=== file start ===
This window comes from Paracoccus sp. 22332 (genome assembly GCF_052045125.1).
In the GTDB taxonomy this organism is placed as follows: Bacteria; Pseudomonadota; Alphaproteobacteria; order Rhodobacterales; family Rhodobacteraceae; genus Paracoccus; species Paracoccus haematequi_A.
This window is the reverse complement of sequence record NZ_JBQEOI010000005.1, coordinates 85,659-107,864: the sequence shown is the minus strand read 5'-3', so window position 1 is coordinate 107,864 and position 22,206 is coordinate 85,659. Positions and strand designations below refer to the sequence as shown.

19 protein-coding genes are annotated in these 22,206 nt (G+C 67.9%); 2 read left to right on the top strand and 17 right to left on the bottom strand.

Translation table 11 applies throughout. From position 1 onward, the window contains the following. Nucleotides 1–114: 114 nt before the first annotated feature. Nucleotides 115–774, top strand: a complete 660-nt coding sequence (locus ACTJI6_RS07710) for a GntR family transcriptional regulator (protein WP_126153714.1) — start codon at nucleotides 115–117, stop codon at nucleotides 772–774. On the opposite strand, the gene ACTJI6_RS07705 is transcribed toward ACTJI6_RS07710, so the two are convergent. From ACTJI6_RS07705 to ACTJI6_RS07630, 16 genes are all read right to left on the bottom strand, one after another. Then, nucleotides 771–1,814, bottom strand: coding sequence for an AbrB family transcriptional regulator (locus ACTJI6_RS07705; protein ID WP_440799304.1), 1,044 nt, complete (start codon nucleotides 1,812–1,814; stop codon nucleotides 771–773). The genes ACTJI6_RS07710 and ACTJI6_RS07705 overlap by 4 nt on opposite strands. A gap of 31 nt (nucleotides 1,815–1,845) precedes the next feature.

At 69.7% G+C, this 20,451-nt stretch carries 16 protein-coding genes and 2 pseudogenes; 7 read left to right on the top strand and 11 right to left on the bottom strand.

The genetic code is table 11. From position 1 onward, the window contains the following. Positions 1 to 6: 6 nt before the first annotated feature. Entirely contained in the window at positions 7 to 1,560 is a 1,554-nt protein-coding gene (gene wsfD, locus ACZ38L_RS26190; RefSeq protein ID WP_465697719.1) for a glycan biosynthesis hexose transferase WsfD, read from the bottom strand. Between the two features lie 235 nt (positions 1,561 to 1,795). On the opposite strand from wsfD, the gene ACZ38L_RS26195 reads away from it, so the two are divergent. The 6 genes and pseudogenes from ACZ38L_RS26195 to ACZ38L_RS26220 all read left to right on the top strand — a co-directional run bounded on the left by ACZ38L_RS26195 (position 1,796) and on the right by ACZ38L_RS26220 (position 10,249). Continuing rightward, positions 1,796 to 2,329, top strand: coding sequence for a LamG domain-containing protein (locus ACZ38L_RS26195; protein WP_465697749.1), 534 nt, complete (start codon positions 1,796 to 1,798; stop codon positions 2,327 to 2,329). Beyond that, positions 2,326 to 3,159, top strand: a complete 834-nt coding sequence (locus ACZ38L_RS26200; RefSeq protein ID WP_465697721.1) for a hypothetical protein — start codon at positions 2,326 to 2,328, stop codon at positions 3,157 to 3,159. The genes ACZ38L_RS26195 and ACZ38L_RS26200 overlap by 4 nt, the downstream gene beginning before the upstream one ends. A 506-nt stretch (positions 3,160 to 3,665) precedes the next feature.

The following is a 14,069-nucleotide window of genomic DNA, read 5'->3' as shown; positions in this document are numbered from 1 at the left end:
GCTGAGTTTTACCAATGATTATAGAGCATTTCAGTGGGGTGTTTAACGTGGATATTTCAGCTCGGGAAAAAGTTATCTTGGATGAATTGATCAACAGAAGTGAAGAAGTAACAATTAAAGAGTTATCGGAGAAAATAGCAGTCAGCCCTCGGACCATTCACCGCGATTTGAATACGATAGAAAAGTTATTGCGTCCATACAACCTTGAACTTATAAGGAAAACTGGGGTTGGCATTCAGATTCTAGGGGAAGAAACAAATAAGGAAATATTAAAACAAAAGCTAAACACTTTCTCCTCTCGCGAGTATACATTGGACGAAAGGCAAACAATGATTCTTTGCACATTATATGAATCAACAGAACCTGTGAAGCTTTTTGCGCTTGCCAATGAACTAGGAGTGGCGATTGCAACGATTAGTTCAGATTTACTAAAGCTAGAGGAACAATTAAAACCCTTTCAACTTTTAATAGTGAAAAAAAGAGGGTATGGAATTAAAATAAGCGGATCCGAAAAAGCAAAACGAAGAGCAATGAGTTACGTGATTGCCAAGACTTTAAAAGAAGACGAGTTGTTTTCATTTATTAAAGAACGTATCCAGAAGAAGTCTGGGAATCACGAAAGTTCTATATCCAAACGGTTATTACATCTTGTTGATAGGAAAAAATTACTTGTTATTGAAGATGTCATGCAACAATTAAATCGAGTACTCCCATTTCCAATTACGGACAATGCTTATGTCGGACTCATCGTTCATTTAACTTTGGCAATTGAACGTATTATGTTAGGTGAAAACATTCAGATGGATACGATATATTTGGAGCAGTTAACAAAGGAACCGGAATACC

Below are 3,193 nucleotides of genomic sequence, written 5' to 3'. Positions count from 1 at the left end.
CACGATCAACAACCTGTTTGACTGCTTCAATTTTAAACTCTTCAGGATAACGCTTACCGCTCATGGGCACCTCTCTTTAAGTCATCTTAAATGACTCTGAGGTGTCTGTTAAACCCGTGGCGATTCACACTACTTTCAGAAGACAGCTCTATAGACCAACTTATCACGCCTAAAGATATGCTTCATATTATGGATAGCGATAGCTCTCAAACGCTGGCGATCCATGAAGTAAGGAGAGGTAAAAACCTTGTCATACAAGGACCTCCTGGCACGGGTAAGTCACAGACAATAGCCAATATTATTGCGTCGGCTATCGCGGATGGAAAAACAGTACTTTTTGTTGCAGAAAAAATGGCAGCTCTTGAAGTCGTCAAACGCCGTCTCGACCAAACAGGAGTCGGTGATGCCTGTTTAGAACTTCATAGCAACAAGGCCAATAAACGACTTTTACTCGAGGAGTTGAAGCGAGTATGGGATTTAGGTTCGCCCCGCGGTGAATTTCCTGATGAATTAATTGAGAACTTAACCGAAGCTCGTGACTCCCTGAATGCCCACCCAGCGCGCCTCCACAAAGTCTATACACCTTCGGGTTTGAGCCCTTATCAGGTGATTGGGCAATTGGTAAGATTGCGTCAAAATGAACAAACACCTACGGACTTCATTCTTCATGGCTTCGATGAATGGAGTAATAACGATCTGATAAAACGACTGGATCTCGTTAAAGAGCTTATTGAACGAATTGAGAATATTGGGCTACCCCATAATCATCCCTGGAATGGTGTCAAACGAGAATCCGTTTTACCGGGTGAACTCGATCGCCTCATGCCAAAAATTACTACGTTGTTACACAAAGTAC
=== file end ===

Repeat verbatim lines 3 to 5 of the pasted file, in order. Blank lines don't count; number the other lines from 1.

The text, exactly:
This window is the reverse complement of sequence record NZ_JBQEOI010000005.1, coordinates 85,659-107,864: the sequence shown is the minus strand read 5'-3', so window position 1 is coordinate 107,864 and position 22,206 is coordinate 85,659. Positions and strand designations below refer to the sequence as shown.

19 protein-coding genes are annotated in these 22,206 nt (G+C 67.9%); 2 read left to right on the top strand and 17 right to left on the bottom strand.

Translation table 11 applies throughout. From position 1 onward, the window contains the following. Nucleotides 1–114: 114 nt before the first annotated feature. Nucleotides 115–774, top strand: a complete 660-nt coding sequence (locus ACTJI6_RS07710) for a GntR family transcriptional regulator (protein WP_126153714.1) — start codon at nucleotides 115–117, stop codon at nucleotides 772–774. On the opposite strand, the gene ACTJI6_RS07705 is transcribed toward ACTJI6_RS07710, so the two are convergent. From ACTJI6_RS07705 to ACTJI6_RS07630, 16 genes are all read right to left on the bottom strand, one after another. Then, nucleotides 771–1,814, bottom strand: coding sequence for an AbrB family transcriptional regulator (locus ACTJI6_RS07705; protein ID WP_440799304.1), 1,044 nt, complete (start codon nucleotides 1,812–1,814; stop codon nucleotides 771–773). The genes ACTJI6_RS07710 and ACTJI6_RS07705 overlap by 4 nt on opposite strands. A gap of 31 nt (nucleotides 1,815–1,845) precedes the next feature.